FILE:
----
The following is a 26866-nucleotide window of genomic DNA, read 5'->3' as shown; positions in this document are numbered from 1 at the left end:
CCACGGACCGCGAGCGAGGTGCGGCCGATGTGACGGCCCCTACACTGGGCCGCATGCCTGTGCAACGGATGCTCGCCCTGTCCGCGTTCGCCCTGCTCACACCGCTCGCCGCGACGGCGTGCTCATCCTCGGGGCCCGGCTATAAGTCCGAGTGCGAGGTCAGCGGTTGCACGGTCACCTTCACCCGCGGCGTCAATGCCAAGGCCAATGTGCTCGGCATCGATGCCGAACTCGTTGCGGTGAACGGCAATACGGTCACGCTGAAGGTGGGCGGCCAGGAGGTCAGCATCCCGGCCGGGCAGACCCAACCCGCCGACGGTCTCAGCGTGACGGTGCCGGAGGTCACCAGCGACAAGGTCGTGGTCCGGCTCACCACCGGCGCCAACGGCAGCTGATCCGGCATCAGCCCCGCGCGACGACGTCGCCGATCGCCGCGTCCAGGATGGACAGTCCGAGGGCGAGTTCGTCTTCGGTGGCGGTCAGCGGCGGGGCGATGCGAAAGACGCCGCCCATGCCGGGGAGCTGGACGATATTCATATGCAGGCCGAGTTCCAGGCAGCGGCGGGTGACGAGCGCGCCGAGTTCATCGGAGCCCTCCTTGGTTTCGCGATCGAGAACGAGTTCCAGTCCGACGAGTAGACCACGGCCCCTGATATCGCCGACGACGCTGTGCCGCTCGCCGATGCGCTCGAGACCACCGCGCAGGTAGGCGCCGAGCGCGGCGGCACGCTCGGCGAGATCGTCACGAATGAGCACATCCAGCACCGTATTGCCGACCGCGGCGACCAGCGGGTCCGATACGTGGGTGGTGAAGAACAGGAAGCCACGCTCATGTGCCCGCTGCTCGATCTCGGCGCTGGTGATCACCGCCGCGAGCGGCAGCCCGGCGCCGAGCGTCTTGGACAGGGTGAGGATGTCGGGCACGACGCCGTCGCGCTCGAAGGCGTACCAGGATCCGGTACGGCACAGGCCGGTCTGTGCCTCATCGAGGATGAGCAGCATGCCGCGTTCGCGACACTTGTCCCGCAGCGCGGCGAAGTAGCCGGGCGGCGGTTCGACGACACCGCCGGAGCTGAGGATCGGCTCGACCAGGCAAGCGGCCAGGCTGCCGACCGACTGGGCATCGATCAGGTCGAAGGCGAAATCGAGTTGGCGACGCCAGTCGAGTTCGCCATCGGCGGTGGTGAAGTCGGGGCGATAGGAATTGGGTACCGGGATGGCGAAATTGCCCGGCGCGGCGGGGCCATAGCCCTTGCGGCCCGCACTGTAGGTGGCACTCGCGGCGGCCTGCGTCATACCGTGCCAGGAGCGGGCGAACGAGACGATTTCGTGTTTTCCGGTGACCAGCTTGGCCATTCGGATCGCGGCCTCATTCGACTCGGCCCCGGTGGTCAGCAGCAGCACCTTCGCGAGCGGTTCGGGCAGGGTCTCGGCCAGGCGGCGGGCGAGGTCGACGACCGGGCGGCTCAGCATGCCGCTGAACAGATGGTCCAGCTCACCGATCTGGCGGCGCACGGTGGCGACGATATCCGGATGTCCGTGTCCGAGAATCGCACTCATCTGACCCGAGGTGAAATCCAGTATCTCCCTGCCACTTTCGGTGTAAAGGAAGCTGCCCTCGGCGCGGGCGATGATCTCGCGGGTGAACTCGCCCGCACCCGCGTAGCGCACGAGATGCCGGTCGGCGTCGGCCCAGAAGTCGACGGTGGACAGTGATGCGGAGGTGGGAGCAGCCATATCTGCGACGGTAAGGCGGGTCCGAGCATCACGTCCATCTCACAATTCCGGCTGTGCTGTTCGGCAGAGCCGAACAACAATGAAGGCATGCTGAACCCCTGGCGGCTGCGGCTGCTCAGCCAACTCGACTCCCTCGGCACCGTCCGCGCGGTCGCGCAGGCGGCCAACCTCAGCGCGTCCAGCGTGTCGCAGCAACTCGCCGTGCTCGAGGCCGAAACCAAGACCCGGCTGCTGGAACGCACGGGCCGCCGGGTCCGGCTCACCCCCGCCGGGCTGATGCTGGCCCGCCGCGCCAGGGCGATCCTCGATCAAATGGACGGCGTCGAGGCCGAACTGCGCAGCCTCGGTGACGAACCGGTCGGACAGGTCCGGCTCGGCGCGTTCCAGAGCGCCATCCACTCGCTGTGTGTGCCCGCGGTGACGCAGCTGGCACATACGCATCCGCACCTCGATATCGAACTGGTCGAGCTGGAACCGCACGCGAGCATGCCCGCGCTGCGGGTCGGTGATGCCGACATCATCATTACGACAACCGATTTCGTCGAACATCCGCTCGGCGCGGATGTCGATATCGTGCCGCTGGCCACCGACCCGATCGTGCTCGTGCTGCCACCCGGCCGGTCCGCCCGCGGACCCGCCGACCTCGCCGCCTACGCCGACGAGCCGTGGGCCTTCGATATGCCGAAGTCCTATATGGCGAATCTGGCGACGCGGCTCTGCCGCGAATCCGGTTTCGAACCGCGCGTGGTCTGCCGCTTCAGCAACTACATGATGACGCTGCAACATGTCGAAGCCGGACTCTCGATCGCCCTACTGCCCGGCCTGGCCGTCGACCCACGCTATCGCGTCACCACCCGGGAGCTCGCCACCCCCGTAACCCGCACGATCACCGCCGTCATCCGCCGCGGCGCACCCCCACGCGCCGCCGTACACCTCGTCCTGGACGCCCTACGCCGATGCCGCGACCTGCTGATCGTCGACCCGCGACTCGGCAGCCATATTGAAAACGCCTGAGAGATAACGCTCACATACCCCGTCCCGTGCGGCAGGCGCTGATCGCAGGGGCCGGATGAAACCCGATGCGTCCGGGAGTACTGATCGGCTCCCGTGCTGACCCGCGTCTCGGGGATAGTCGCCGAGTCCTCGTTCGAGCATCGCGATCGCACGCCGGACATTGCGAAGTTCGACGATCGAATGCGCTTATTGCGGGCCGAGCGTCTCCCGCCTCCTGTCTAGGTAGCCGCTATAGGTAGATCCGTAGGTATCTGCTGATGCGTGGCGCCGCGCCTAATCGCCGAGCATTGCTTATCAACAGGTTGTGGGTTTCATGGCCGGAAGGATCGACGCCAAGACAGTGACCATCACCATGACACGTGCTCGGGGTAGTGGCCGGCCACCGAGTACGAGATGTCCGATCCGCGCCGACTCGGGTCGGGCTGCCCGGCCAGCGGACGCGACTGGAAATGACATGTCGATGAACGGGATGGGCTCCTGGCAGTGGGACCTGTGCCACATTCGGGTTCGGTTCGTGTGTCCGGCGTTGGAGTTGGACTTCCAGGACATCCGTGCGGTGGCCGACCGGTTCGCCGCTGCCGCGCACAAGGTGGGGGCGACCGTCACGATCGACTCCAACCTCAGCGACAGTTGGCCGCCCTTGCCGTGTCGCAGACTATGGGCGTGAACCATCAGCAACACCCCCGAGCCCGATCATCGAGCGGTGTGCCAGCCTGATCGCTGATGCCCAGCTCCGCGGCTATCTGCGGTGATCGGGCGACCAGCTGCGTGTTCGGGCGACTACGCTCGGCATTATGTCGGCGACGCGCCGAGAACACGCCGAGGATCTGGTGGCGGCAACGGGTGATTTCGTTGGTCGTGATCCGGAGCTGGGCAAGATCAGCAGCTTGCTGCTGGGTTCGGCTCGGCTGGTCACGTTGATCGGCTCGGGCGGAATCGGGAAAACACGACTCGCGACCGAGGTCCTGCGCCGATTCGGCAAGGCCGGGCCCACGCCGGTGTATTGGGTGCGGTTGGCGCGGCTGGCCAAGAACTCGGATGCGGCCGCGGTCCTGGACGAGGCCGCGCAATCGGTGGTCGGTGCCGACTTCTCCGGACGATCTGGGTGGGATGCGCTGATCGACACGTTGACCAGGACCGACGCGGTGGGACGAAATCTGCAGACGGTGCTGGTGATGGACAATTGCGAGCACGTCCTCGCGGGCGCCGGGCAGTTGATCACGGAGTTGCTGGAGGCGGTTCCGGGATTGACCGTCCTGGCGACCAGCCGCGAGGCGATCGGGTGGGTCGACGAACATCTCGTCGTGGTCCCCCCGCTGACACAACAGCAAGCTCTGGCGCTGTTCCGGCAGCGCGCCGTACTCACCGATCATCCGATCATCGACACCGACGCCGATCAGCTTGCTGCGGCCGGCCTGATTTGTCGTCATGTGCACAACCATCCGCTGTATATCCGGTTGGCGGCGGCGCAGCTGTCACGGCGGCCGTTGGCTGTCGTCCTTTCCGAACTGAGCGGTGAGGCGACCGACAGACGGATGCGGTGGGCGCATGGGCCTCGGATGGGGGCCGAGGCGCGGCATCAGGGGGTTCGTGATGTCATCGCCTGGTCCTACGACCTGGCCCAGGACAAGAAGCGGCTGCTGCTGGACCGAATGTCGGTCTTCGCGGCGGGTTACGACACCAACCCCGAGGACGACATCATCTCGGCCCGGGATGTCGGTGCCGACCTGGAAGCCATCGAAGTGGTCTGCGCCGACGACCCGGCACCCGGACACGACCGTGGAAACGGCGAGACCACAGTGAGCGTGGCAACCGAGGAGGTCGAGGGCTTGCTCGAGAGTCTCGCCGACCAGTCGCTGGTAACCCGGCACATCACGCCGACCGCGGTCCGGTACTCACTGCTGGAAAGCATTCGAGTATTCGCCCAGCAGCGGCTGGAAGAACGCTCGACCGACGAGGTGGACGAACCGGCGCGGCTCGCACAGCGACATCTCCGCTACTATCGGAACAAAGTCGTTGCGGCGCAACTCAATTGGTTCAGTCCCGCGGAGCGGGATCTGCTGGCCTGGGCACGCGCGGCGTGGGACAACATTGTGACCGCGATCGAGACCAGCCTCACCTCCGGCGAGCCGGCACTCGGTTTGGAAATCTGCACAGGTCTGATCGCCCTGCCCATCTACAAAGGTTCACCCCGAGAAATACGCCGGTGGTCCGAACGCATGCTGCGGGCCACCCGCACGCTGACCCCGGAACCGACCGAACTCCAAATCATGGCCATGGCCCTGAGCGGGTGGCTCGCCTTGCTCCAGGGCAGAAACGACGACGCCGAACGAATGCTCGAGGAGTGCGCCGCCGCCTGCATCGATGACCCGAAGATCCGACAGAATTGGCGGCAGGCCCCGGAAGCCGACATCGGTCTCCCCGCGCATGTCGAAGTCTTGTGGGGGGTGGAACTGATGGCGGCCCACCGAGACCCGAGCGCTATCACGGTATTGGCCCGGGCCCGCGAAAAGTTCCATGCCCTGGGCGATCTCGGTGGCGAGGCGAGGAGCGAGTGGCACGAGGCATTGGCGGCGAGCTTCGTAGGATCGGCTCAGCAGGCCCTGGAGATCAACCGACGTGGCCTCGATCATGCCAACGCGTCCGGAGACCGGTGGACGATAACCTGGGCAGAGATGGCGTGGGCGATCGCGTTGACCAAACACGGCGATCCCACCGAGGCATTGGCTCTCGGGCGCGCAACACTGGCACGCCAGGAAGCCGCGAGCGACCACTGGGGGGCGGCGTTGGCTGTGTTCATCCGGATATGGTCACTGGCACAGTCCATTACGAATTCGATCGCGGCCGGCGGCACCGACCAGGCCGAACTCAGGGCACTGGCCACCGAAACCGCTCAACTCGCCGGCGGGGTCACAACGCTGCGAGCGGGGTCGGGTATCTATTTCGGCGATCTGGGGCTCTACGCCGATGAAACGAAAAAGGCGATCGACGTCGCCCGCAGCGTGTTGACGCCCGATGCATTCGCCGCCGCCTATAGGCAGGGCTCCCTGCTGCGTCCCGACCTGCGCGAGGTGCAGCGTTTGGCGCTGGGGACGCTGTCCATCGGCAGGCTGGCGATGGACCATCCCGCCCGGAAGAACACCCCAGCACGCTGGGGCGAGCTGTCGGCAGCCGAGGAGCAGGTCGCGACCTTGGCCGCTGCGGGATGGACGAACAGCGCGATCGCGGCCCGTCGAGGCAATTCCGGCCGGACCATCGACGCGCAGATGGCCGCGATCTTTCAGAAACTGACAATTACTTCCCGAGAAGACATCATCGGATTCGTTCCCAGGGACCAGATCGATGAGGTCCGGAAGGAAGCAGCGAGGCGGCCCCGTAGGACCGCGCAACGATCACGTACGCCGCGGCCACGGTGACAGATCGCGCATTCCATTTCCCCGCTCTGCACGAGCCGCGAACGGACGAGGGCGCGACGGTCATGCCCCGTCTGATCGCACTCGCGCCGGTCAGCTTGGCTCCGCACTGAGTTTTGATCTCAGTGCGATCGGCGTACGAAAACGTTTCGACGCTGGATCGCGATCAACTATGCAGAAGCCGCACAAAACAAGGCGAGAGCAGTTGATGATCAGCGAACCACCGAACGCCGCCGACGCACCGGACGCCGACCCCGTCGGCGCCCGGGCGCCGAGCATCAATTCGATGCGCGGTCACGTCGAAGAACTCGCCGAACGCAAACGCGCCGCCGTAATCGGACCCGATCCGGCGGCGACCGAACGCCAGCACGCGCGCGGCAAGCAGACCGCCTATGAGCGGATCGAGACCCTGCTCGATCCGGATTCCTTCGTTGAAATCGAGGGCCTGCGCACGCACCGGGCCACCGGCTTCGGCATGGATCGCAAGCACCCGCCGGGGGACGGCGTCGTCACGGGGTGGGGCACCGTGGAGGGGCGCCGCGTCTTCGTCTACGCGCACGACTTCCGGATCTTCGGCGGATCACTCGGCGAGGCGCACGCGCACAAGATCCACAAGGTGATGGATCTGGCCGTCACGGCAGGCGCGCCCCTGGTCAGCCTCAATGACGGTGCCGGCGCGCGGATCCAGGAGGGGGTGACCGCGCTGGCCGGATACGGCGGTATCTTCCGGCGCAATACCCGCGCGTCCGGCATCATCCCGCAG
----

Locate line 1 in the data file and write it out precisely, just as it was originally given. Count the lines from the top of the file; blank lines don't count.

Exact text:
The following is a 26866-nucleotide window of genomic DNA, read 5'->3' as shown; positions in this document are numbered from 1 at the left end: